ILOG CPLEX finds the primal solutions, conventionally denoted (x, s), from the primal formulation:

with these bounds x + s = u and x l

Its performance is most dependent on these characteristics:

- the number of floating-point operations required to compute the Cholesky factor;
- the presence of dense columns, that is, columns with a relatively high number of nonzero entries.

To decide whether to use the barrier optimizer on a given problem, you should look at both these characteristics. (We explain how to check those characteristics later in this chapter in *"Cholesky Factor in the Log File"* , and *"Nonzeros in Lower Triangle of AAT in the Log File"* ).

Since many users prefer basic solutions because they can be used to restart simplex optimization, the ILOG CPLEX Barrier Optimizer includes basis crossover algorithms. By default, the barrier optimizer automatically invokes a primal crossover when the barrier algorithm terminates (unless termination occurs abnormally because of insufficient memory or numerical difficulties). Optionally, you can also execute barrier optimization with a dual crossover or with no crossover at all. The section *"Controlling Crossover"* explains how to control crossover in the Interactive Optimizer.

- The fact that barrier without crossover does not produce a basic solution has other consequences. Without a basis, you will not be able to optimize the same or similar problems repeatedly using advanced start information. You will also not be able to obtain range information for performing sensitivity analysis.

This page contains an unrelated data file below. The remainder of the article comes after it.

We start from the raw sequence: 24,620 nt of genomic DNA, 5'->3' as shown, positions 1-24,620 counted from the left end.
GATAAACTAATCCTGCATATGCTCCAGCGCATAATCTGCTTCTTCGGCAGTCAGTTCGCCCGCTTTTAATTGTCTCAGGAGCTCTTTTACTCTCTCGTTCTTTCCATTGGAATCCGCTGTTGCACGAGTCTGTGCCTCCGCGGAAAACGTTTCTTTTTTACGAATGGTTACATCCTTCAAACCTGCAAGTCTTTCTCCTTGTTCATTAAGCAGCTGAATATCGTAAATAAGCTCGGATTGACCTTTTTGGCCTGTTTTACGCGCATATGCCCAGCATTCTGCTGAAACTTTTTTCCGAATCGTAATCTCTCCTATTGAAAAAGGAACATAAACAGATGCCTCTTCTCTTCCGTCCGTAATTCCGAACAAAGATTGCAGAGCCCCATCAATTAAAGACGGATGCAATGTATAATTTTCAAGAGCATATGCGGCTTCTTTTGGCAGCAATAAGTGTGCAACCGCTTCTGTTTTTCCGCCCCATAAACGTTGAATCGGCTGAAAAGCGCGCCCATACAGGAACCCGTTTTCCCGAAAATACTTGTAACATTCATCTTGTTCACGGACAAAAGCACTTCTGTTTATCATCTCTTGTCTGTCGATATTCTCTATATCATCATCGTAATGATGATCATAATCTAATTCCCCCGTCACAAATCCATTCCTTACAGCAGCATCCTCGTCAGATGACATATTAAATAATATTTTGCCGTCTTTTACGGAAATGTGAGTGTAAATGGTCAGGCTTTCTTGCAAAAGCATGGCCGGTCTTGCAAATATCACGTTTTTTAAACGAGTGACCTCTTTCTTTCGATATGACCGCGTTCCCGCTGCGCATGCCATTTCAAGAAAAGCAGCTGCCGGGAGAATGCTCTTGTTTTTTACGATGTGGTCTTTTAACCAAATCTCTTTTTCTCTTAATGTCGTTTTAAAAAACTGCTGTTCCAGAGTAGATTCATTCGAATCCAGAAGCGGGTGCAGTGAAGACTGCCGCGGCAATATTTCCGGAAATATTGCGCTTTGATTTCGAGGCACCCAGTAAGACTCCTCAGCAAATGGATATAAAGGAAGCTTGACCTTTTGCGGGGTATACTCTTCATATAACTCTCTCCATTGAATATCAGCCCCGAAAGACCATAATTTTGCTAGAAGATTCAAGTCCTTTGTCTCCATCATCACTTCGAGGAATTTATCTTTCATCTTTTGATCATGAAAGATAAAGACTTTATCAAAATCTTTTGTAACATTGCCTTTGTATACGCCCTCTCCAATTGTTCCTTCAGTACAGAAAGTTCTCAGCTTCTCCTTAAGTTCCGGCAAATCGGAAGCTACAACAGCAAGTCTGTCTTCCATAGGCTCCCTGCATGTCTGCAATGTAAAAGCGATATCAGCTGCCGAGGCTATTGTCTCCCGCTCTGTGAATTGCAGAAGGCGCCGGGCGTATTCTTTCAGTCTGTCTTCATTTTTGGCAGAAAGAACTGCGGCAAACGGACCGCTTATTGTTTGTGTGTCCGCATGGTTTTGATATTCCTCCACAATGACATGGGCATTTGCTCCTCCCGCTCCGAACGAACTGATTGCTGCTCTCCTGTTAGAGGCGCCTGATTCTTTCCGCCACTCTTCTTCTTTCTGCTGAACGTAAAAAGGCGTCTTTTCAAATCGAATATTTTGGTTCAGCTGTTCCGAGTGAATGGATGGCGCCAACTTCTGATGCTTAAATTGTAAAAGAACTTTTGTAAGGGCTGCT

- Simplex and barrier optimizers have different numerical properties, sensitivity, and behavior. For example, the barrier optimizer is sensitive to the presence of unbounded optimal faces, whereas the simplex optimizers are not. As a result, problems that are numerically difficult for one method may be easier to solve by the other.
- Simplex and barrier optimizers have different memory requirements. Depending on the size of the Cholesky factor, the barrier optimizer can require significantly more memory than the simplex optimizers.
- Simplex and barrier optimizers work well on different types of problems. The barrier optimizer works well on problems where the AAT remains sparse. Also, highly degenerate problems that pose difficulties for the primal or dual simplex optimizers may be solved quickly by the barrier optimizer. In contrast, the simplex optimizers will probably perform better on problems where the AAT and the resulting Cholesky factor are relatively dense, though it is sometimes difficult to predict from the dimensions of the model when this will be the case.